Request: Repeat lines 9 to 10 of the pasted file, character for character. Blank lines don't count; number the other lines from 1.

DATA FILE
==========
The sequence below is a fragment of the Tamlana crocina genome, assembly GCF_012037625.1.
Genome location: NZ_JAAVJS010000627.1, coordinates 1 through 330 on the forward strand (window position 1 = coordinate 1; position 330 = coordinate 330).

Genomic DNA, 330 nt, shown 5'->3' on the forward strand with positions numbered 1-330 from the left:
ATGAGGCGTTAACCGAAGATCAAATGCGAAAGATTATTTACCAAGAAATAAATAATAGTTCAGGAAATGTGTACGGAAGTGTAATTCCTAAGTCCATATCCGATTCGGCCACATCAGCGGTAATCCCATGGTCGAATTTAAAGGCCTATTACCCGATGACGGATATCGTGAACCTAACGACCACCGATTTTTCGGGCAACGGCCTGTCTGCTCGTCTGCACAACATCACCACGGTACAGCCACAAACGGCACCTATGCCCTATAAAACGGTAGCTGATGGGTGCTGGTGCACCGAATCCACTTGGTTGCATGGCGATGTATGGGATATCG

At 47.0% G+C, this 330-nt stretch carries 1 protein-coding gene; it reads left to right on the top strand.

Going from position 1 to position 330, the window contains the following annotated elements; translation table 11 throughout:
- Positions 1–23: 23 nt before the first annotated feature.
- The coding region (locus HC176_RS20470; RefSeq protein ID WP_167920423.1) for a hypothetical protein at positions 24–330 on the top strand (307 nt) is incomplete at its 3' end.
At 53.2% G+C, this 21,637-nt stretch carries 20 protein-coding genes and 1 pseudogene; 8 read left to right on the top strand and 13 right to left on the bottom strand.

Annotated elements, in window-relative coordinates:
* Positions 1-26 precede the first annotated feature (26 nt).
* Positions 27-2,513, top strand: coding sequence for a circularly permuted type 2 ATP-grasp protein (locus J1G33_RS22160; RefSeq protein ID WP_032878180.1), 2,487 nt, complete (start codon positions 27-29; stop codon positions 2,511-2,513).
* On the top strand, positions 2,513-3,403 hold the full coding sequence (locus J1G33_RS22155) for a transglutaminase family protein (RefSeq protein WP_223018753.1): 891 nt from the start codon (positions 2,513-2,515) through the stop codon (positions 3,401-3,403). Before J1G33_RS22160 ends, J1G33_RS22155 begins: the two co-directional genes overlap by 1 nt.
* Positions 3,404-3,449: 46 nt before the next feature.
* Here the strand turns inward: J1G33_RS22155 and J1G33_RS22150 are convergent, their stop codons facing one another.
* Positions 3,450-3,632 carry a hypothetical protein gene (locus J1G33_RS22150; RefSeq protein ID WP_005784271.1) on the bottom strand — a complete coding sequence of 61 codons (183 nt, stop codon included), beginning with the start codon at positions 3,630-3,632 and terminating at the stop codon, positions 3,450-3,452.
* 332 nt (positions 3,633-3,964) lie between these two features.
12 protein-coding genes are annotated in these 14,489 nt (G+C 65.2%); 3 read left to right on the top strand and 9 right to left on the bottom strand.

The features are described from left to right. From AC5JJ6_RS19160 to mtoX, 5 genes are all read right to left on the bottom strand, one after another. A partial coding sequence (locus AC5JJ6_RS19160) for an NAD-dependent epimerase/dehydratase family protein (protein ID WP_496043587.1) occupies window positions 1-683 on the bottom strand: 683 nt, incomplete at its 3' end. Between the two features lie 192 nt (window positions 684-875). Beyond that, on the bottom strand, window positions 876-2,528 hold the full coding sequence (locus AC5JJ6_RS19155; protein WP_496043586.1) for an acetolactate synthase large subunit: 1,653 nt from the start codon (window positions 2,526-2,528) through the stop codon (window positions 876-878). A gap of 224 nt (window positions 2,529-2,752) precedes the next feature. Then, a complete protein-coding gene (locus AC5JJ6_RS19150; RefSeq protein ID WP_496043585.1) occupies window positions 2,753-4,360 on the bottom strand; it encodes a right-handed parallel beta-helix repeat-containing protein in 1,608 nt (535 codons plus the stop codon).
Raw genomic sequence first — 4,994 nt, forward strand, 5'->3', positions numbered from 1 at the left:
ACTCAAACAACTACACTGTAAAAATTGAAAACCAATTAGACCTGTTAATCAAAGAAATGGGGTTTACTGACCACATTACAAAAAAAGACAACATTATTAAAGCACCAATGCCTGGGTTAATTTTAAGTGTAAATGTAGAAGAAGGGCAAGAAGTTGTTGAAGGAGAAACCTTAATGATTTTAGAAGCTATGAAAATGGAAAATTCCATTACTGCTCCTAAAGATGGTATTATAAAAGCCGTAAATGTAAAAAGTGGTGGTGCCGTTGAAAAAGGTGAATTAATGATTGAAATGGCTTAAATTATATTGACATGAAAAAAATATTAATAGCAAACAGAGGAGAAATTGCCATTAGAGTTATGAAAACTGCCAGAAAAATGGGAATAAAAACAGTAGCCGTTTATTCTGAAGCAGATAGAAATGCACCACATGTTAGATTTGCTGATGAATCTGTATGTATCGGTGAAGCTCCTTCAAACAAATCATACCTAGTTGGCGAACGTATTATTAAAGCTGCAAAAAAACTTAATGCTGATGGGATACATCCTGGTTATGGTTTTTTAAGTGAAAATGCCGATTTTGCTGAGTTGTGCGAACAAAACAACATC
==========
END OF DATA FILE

At 53.2% G+C, this 21,637-nt stretch carries 20 protein-coding genes and 1 pseudogene; 8 read left to right on the top strand and 13 right to left on the bottom strand.

Annotated elements, in window-relative coordinates: